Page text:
2    1    5 101    07232020 11:04:00    07232020 11:01:53    E

-- This row early because because 2 minutes 7 seconds before schedule time

3    1    5 102    07232020 11:07:00    07232020 11:10:13    L

-- This row late because because 3 minutes 13 seconds after schedule time

4    1    5 103    07232020 11:10:00    07232020 11:15:12    O

-- This is out of range because its 5 minutes and 12 seconds after the scheduled time. Note it could be out of range if its earlier then the scheduled time too.


5    1    5 100    07232020 11:11:00     NULL     N

-- This row is NO GOOD as there is no corresponding access_history record. Note the NULL value for access_date 



and we said...

Here's one way to approach this:

- Join the schedule tables
- Outer join the access history to these
- Only include rows that are within the schedule date +/- some number of minutes
- Use a case expression to check the difference between schedule and access dates to assign the status

The challenge is choosing a time range that is:

- Large enough to capture people extremely early or late
- Small enough that you don't start accidentally including accesses which is really for the next/previous schedule

I've gone for a 10 minute window, which works for these data:

select sa.employee_id,  
       sd.location_id,
       sd.schedule_date,
       ah.access_date,
       numtodsinterval ( ( schedule_date - access_date ), 'day' ) time_diff,
       case
         when abs ( schedule_date - access_date ) * 1440 <= 2 then 'GOOOOD'
         when ( schedule_date - access_date ) * 1440 between 2 and 4 then 'Early'
         when ( schedule_date - access_date ) * 1440 between -4 and -2 then 'Late'
         when access_date is not null then 'OUT OF RANGE'
         else 'NO GOOD!'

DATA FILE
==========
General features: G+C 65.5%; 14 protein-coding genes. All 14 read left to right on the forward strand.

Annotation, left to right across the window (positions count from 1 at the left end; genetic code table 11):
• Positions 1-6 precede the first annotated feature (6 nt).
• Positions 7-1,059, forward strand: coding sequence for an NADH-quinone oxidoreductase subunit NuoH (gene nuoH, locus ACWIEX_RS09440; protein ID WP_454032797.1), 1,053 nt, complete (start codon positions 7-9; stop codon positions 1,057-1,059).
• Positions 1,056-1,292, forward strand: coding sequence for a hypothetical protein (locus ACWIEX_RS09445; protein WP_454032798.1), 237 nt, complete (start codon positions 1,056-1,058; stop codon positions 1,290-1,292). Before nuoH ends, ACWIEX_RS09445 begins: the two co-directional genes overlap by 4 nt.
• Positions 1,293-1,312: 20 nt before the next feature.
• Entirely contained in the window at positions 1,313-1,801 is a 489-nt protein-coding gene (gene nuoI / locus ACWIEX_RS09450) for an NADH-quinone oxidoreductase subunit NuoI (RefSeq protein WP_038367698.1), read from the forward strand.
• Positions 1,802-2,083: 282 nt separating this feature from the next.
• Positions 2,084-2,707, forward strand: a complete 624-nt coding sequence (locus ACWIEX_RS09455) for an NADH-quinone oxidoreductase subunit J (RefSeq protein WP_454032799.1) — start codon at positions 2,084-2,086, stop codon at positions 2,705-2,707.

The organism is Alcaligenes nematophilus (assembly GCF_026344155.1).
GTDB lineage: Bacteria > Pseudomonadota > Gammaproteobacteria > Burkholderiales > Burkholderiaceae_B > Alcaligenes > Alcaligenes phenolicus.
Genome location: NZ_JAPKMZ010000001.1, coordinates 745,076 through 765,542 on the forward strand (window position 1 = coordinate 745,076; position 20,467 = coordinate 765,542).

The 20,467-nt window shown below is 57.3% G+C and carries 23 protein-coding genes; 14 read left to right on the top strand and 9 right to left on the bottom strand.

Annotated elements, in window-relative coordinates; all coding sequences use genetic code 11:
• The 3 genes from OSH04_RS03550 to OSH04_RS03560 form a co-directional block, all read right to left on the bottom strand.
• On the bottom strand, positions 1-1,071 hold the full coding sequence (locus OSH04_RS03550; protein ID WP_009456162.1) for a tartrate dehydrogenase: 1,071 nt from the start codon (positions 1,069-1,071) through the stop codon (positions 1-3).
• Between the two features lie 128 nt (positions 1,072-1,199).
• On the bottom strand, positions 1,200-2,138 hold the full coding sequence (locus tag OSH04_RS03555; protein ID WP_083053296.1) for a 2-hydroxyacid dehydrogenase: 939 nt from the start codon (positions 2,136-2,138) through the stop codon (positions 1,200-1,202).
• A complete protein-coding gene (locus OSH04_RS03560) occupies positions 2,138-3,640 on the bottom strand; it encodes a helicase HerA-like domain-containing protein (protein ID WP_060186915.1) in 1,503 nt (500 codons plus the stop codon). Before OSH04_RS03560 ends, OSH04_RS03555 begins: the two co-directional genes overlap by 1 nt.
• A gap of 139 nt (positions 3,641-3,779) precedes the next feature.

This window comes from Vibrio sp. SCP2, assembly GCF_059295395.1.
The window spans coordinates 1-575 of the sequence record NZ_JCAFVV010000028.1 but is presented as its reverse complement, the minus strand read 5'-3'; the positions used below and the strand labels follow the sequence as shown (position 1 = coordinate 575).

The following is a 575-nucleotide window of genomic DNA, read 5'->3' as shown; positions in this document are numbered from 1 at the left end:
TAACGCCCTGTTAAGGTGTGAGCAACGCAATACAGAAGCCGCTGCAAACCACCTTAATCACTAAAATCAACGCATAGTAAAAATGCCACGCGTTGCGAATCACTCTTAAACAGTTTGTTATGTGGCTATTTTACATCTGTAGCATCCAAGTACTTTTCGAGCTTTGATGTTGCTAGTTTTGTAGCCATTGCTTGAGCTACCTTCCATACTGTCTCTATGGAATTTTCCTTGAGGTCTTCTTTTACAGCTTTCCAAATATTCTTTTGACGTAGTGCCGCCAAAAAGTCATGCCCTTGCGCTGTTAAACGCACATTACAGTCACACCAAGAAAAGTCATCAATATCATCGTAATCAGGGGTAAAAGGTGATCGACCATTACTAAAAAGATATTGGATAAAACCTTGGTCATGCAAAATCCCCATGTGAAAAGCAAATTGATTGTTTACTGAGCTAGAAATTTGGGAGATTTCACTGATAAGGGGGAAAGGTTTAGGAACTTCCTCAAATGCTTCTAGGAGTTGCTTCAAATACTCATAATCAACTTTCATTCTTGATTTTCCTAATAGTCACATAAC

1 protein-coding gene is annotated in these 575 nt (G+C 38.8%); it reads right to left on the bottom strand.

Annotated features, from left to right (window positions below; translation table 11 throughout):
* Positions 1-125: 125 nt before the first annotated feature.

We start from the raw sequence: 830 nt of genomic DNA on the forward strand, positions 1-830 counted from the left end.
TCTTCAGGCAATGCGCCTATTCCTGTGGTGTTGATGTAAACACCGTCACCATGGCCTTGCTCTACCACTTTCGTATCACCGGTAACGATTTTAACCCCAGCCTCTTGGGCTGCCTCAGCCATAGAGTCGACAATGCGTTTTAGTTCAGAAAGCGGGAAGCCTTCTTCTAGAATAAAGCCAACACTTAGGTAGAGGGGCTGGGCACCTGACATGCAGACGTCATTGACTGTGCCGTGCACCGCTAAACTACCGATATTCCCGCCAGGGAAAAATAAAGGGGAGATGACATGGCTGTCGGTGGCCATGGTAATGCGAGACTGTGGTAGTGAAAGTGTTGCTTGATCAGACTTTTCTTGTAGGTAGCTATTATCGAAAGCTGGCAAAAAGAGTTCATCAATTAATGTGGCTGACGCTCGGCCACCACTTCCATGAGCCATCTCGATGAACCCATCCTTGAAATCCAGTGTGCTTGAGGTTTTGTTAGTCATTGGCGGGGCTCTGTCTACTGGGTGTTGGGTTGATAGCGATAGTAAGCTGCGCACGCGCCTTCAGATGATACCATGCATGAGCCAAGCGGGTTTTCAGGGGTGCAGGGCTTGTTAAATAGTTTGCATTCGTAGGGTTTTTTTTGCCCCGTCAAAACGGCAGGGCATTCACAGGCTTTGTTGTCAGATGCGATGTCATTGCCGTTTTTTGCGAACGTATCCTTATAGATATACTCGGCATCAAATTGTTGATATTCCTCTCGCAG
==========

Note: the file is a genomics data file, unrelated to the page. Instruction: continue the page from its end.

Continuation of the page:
end on_time
from   schedule_assignment sa
join   schedule_detail sd
on     sd.schedule_id = sa.schedule_id
left join access_history ah
on     sa.employee_id = ah.employee_id 
and    sd.location_id = ah.location_id
and    ah.access_date between sd.schedule_date - interval '10' minute
                      and sd.schedule_date + interval '10' minute
order by schedule_date;

EMPLOYEE_ID   LOCATION_ID SCHEDULE_DATE       ACCESS_DATE         TIME_DIFF            ON_TIME        
          1           100 07232020 11:00:00   07232020 11:00:20   -00 00:00:20.000000  GOOOOD          
          1           101 07232020 11:04:00   07232020 11:01:53   +00 00:02:07.000000  Early           
          1           102 07232020 11:07:00   07232020 11:10:13   -00 00:03:13.000000  Late            
          1           103 07232020 11:10:00   07232020 11:15:12   -00 00:05:12.000000  OUT OF RANGE    
          1           100 07232020 11:11:00   <null>              <null>               NO GOOD! 


But there are only 11 minutes between the scheduled times for location 100. If the employee was one minute later the first time they arrived at this location, they show up as "out of range" for the next access (instead of a no show):

update access_history
set    access_date = access_date + 1/1440
where  location_id = 100;

select sa.employee_id,  
       sd.location_id,
       sd.schedule_date,
       ah.access_date,
       numtodsinterval ( ( schedule_date - access_date ), 'day' ) time_diff,
       case
         when abs ( schedule_date - access_date ) * 1440 <= 2 then 'GOOOOD'
         when ( schedule_date - access_date ) * 1440 between 2 and 4 then 'Early'
         when ( schedule_date - access_date ) * 1440 between -4 and -2 then 'Late'
         when access_date is not null then 'OUT OF RANGE'
         else 'NO GOOD!'
       end on_time
from   schedule_assignment sa
join   schedule_detail sd
on     sd.schedule_id = sa.schedule_id
left join access_history ah
on     sa.employee_id = ah.employee_id 
and    sd.location_id = ah.location_id
and    ah.access_date between sd.schedule_date - interval '10' minute
                      and sd.schedule_date + interval '10' minute
order by schedule_date;

EMPLOYEE_ID   LOCATION_ID SCHEDULE_DATE       ACCESS_DATE         TIME_DIFF              ON_TIME        
          1           100 07232020 11:00:00   07232020 11:01:20   -00 00:01:20.000000    GOOOOD          
          1           101 07232020 11:04:00   07232020 11:01:53   +00 00:02:07.000000    Early           
          1           102 07232020 11:07:00   07232020 11:10:13   -00 00:03:13.000000    Late            
          1           103 07232020 11:10:00   07232020 11:15:12   -00 00:05:12.000000    OUT OF RANGE    
          1           100 07232020 11:11:00   07232020 11:01:20   +00 00:09:40.000000    OUT OF RANGE    


In general this is a hard problem to solve. How do you decide whether someone was late for one access vs early for the next?